May 17, 2015

Book Review: The Boys in the Boat by Daniel James Brown

Book Review - The Boys in the Boat 

Title: The Boys in the Boat: The True Story of an American Team's Epic Journey to Win Gold at the 1936 Olympics
Author: Daniel James Brown

A beloved story about the Greatest Generation
freshly adapted for the next generation

Berlin, 1936. The Olympic finals of the eight-oared rowing race. Germany, Italy, USA. The American boat touches the finish line first, beating all odds and sending Hitler away in a silent rage. In the midst of the Great Depression, the nine rowers showed the world what true grit really meant. They were western, working-class boys who never expected to beat the elite teams of the East Coast and Great Britain, yet they did. At the center of the tale is Joe Rantz, whose personal struggle—and ultimate triumph—captures the spirit of his generation, the one that would prove in the coming years that the Nazis could not prevail over American determination and optimism.

This deeply emotional yet easily accessible middle-grade 
adaptation of the New York Times bestselling The Boys in the 
Boat shows readers how we can find hope in the most desperate of times.

Let me begin by saying that I am an avid reader - an avid reader of fiction - so to pick up a nonfiction book is quite difficult for me.  Being that I have asked my students this past school year to broaden their horizons and read genres that they normally wouldn't, I have expected the same for myself and have read a few nonfiction books as well.  At times, I have struggled to reach the end of these nonfiction books, but this was not the case for The Boys in the Boat.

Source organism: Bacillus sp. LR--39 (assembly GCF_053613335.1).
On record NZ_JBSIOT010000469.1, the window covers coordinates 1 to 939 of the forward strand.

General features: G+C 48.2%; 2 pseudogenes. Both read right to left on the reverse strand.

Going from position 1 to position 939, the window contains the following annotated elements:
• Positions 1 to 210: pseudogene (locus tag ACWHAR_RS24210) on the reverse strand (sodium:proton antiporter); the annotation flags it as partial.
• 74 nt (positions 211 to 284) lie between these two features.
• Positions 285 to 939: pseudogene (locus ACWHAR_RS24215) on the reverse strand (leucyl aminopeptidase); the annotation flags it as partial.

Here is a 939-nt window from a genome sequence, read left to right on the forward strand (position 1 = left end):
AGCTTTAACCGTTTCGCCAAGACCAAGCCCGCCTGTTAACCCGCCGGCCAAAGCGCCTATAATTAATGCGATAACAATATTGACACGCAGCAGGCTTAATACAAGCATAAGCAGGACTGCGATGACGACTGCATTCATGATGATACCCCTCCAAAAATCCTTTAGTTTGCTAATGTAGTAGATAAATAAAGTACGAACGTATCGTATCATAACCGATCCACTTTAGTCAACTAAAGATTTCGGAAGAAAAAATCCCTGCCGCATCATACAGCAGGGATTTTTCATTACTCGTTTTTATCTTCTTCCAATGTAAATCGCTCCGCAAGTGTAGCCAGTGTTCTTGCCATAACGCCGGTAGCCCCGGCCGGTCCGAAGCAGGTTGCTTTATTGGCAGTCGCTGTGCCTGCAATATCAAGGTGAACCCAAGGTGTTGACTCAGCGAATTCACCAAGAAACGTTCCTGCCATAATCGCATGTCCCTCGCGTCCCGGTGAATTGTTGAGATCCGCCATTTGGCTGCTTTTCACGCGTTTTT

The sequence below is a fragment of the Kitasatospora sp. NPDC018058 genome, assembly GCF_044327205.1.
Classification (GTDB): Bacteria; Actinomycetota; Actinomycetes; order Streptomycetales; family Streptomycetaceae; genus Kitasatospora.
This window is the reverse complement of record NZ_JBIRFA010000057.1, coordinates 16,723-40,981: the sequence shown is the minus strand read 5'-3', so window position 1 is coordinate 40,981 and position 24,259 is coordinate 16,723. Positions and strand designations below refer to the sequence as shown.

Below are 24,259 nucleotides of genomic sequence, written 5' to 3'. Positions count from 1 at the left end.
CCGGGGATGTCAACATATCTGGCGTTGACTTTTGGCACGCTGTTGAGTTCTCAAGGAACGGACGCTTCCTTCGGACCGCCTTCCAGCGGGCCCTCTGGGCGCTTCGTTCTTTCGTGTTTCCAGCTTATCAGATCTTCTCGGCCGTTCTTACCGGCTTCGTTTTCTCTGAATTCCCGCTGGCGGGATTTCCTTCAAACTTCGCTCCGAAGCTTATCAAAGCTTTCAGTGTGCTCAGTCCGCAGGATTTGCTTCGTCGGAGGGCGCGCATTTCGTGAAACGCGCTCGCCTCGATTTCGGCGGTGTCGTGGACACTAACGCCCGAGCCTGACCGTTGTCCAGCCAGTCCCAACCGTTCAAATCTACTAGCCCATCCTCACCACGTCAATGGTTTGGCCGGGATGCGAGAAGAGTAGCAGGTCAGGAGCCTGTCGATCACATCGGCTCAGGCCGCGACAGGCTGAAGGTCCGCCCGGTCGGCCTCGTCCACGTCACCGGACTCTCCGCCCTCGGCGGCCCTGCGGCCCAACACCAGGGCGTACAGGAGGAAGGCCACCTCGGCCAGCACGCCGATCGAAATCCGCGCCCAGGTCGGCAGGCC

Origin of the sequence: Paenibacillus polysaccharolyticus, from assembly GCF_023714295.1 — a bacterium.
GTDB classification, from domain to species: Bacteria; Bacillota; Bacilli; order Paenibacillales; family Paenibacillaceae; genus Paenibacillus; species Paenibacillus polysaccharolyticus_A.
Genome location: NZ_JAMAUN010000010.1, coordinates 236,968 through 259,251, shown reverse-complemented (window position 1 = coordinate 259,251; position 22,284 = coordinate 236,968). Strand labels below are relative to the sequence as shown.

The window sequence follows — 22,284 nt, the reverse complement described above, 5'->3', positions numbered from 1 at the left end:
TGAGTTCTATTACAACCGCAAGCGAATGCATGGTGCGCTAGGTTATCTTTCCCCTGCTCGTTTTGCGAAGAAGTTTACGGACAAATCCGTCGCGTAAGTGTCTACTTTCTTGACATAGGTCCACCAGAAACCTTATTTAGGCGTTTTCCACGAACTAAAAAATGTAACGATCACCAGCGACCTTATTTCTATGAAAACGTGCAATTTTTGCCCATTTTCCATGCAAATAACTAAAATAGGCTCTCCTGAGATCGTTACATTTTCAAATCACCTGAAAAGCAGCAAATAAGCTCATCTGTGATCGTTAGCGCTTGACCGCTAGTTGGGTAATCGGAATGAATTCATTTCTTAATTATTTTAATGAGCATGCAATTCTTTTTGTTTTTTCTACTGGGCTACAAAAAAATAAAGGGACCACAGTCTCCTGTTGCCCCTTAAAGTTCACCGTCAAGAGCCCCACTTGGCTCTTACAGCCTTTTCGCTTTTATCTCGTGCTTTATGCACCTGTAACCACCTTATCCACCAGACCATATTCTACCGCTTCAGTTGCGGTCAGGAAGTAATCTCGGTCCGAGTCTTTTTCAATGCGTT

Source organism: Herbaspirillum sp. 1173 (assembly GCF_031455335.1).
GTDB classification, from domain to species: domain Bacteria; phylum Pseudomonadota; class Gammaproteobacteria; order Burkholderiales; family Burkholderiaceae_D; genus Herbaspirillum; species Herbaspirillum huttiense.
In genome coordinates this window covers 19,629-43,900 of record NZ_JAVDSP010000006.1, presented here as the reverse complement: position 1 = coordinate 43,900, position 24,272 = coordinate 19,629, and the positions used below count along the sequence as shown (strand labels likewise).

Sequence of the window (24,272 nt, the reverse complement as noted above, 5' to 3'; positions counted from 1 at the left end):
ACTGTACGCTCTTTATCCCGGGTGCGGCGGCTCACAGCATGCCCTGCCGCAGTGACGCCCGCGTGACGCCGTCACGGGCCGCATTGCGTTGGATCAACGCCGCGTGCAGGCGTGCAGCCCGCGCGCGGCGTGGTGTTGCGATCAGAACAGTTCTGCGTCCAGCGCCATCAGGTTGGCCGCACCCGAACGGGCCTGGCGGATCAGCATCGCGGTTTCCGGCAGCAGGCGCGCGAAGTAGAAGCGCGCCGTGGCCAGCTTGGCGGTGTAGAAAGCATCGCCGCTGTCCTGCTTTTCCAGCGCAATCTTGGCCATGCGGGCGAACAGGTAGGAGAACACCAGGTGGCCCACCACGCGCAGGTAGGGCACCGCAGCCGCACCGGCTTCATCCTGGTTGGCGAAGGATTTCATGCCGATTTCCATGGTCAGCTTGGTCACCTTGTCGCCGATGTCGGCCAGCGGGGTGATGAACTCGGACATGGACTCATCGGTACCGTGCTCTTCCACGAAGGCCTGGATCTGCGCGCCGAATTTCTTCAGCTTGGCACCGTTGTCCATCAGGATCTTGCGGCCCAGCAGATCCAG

Brown writes in the prologue, "But it was when [Joe] tried to talk about 'the boat' that the tears welled up in his bright eyes."  I could picture Joe Rantz, the main focus of the book, talking with Daniel Brown and having this immense pride for what he and the rest of the crew accomplished and yet knowing he would never experience that again.  It was clear from the prologue that being on the crew meant the world to Joe, and his story needed to be told.  

I truly enjoyed this book, but I had to put myself in the shoes of a middle school reader, as that is who this version of the book is written for.  Yes, there is the adult version, so grab that if you are looking for a more in-depth read.  For a middle grade reader, though, this book is as in-depth as it needs to be.  The story of Joe, his family, and their struggles is one that is told with honesty.  I was so frustrated and angry at times that I wanted to yell at Joe's dad and step-mother Thula. Joe's ability to survive on his own at such a young age, put himself through college, and win the gold in the Olympics makes him seem super-human, but Brown makes Joe easily accessible and relatable to the reader - especially a middle school reader.  Middle school students can easily relate to the topics of growing up, overcoming adversity, belonging, and "dreaming big." The Boys in the Boat kept me turning the pages, and it will keep any reader, young and old, captivated with the story of the hard-working boys from Washington who did what only the elite from the East Coast could supposedly do. 

From advanced readers to readers who are still developing, kids will want to read this book!  (And so will adults!)

1 comment:

  1. This really does sound terrific. My grandson loves history, so I will get this one for him and he can read it right after I'm done. ;-) Thanks.